On one hand, clearly Israel cannot fund Hamas' rule — for example, by providing it with free electricity and money for the maintenance of Gaza’s medical and civilian institutions. On the other hand, turning off the lights there and now is not feasible. “People will die there,” said the Israeli source. “Disease will break out from contaminated water because they won’t be able to purify drinking water and treat waste. And that’s just one example. A total blackout will result in a collapse of all the civilian systems in Gaza, which means a health and environmental threat to Israel, too, not to mention its military implications.”
Abbas has presented Israel with a major dilemma. Any move it makes to forestall a humanitarian crisis in the Gaza Strip will serve as a lifeline for Hamas. As it is, the Hamas government has already become Israel’s only option. After the 2007 revolution, Israel formulated a defense strategy that views the removal of Hamas by economic or military pressure as having graver consequences than keeping it in power. That’s why in the 2014 Operation Protective Edge, Prime Minister Benjamin Netanyahu decided on the advice of defense officials not to target the collapse of Hamas but rather to create deterrence. Deterrence was achieved, albeit at a heavy loss of life. And the cease-fire between Israel and Hamas has been maintained for the past three years, though occasionally some renegade groups manage to fire off a few rockets at Israel and disrupt the peace.
Now that Abbas is cutting himself off from Gaza, Israel’s strategy is unlikely to hold up. “Hamas will not give up power,” a Palestinian source in the West Bank city of Ramallah told Al-Monitor on condition of anonymity. “They will do all they can to maintain their rule,” including engaging in another round of fighting with Israel, whatever the cost.
“An economic crisis will not bring down Hamas. They will not give in and tell Abbas to come and take back the keys,” a senior Israeli civil administration official told Al-Monitor on condition of anonymity. The official said Hamas would even prefer to be brought down by an Israeli military operation, gaining a heroic excuse for failing to take care of its people as promised. “This is the extent to which the insanity prevails there,” he added.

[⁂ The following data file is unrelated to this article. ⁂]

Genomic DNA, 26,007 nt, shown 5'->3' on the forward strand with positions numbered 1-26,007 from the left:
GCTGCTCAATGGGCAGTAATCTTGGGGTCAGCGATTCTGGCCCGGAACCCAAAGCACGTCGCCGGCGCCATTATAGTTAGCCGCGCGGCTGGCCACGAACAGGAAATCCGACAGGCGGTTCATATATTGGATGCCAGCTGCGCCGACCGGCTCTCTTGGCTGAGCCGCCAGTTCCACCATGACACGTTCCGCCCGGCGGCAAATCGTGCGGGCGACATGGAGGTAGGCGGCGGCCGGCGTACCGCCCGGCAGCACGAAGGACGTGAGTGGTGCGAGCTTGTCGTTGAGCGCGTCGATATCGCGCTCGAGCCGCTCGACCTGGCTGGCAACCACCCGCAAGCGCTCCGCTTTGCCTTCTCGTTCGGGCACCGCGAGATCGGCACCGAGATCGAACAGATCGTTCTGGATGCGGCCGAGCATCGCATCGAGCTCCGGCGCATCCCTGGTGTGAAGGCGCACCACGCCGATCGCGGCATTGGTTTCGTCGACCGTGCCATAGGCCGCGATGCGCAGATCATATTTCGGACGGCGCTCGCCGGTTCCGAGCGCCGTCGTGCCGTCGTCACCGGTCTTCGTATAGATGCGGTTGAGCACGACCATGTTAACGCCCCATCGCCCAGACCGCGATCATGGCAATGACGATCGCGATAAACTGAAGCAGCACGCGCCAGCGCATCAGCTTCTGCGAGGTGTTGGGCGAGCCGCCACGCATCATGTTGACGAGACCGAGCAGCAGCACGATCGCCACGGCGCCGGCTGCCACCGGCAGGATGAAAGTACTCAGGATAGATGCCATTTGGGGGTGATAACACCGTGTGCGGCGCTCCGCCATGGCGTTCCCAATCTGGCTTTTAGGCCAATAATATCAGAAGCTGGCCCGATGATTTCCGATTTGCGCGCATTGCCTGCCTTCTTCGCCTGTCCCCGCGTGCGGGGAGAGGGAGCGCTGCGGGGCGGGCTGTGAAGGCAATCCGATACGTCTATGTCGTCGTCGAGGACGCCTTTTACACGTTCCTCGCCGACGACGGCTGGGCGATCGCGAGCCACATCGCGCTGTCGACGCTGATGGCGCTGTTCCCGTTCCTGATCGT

The Palestinian source believes a solution will eventually be found. He said, “Israel would not dare cut off power, and in cooperation with Egypt, the international community will be mobilized to pressure Abbas into taking back responsibility for Gaza.” Indeed, Hamas has called for international intervention to resolve the crisis.
But even if the humanitarian crisis is settled, it will only be a temporary measure. The PA itself is mired in debt and barely keeps its own institutions afloat. After 10 years, Abbas understands that he cannot and should not continue to fund the organization that kicked him out of Gaza. Meanwhile, Israel, which imposed a blockade on the Gaza Strip 10 years ago in hopes of bringing Hamas' rule to an end, is also now finding itself at a dead end. Sooner or later, it seems, Israel will be forced to suffer the consequences of its own ill-advised actions.